LONDON — Former Chilean dictator Gen. Augusto Pinochet left Britain on Thursday, hours after he was ruled mentally unfit to stand trial on charges of human rights abuses.
Pinochet's medically outfitted plane left an air base north of London after Britain's top law enforcement official dismissed the extradition requests of Spain and three other nations — Belgium, France and Switzerland — seeking to try him.
The 84-year-old former dictator, who had been detained in Britain for more than 16 months, was believed to be headed home to Chile.
"The nightmare is over," retired Gen. Luis Cortes, director of the Pinochet Foundation, said in Santiago, Chile, where Pinochet's arrest had divided the nation and soured relations with Britain. Cortes said the plane would land in Santiago on Friday morning, making one undisclosed stop along the way.
Pinochet's detention, and the subsequent legal fight, set a precedent in international law. For the first time, retired dictators were given a clear sign that they no longer can count on immunity from prosecution whether at home or abroad.
Home Secretary Jack Straw's decision to free Pinochet was based on an independent medical team's conclusions that his diminished mental capacity would make it impossible for him to participate in a trial. Pinochet suffered two small strokes last fall.
The ruling was open to appeal, but any such filings became moot once Pinochet left the country.
Pinochet's eldest son, Augusto Marco Antonio, said in Santiago that his father received Straw's ruling "very calmly, the way he usually is, without showing his feelings and emotions."
Pinochet's opponents also received the news calmly but held out hope the self-appointed senator for life might still stand trial at home.
"We should not be sad," said Viviana Diaz, president of a dissidents' group in Santiago. "He will return to Chile, but he will not be coming as a man declared innocent. He comes condemned by the world, thanks to the Spanish and British justice systems. We thank them."
The medical findings Straw used to make his decision had been criticized as insufficient by the four nations seeking Pinochet's extradition, but Straw dismissed their complaints.
Straw "is advised that most of the criticisms made of the report are irrelevant to its conclusions and certainly to the conclusions that are critical to Senator Pinochet's fitness for trial," the Home Office said in a statement.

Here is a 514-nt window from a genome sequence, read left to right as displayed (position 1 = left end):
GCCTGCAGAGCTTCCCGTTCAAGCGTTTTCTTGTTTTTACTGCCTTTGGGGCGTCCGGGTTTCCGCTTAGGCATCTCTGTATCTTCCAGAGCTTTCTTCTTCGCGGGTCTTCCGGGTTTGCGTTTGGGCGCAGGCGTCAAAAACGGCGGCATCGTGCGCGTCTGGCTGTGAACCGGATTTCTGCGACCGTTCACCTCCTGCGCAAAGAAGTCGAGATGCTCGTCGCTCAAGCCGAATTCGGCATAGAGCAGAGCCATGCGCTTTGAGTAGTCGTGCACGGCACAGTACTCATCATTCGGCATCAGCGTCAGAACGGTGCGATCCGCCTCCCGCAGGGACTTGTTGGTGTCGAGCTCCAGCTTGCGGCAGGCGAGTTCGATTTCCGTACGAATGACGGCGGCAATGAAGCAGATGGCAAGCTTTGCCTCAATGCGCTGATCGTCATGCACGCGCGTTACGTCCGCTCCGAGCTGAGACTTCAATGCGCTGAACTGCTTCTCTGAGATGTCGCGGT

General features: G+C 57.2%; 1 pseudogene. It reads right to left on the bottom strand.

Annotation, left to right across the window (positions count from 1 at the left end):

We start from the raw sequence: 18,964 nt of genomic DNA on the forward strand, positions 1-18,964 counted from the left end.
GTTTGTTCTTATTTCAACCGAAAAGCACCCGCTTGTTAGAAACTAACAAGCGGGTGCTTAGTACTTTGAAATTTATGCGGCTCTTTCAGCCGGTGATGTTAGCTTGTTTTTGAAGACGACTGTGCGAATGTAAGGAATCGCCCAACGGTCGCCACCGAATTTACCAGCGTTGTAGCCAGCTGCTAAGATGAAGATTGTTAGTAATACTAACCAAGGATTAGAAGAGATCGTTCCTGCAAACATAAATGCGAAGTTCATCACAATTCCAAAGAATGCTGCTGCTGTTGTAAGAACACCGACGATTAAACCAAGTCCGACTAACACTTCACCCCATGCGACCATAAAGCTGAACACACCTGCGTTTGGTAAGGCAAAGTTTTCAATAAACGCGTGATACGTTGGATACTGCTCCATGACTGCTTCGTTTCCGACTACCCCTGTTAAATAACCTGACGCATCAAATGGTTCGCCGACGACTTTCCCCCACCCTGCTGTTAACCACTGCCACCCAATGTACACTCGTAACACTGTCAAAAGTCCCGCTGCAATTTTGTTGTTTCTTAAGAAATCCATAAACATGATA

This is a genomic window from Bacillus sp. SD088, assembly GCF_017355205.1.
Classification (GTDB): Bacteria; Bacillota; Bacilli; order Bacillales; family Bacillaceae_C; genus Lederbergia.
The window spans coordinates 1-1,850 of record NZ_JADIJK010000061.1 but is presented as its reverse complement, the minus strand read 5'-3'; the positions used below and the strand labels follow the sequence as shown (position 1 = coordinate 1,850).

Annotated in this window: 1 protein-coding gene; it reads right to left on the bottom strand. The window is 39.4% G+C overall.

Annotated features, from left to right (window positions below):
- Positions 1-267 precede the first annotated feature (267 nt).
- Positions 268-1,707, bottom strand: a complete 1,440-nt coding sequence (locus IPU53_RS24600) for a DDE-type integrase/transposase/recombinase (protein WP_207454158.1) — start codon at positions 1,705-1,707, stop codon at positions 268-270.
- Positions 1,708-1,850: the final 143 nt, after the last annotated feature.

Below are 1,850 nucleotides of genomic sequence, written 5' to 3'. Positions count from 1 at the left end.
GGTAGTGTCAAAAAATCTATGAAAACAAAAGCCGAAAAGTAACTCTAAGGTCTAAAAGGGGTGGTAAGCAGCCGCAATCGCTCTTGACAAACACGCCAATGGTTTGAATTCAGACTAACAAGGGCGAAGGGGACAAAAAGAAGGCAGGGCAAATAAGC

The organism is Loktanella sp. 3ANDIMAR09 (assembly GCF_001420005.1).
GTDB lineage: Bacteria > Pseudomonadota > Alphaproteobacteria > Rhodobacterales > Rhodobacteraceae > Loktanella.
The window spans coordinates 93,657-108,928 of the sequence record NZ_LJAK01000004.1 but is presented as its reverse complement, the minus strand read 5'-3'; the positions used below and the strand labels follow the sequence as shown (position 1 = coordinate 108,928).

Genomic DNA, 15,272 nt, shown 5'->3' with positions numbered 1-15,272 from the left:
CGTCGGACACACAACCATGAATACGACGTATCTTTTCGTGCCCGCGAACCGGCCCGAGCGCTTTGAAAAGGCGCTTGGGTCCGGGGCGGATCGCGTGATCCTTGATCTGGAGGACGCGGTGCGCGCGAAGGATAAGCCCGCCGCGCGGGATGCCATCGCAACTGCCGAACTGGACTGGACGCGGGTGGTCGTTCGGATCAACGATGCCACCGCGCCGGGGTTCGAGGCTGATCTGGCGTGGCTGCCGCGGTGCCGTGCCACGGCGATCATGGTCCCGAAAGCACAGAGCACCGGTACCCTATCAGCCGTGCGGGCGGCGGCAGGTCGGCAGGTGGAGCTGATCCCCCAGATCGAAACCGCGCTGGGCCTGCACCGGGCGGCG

"The principle that an accused person should be mentally capable of following the proceedings, instructing his lawyers and giving coherent evidence is fundamental to the idea of a fair trial," the statement said.
Britain's director of public prosecutions immediately decided not to launch a local prosecution, saying that no court in Britain would allow Pinochet to be tried, taking into account the medical findings.
An official Chilean report says 3,197 people died or disappeared during Pinochet's 17-year regime, which started when he ousted an elected Marxist president in 1973.
Straw's ruling essentially brings to an end a case that began Oct. 16, 1998, with Pinochet's arrest in a London hospital while recuperating from back surgery.
Pinochet suffers from diabetes and depression, and wears a pacemaker. He also has difficulty walking and suffered two mild strokes last fall, his doctors have said.
The general traveled to the airport from the rented mansion southwest of London, where has spent most of his detention under 24-hour police guard, aggressively fighting Spain's efforts to extradite him to face charges of the systematic torture of political opponents throughout his dictatorship.
"We are naturally disappointed with the ruling ... but we are not losing sight of our major achievements," said Paul May, a spokesman for the London-based Chile Committee for Justice. "He has been discredited in the eyes of the world."
Reed Brody of the New York-based group Human Rights Watch called Straw's decision "a terrible disappointment for Pinochet's thousands of victims."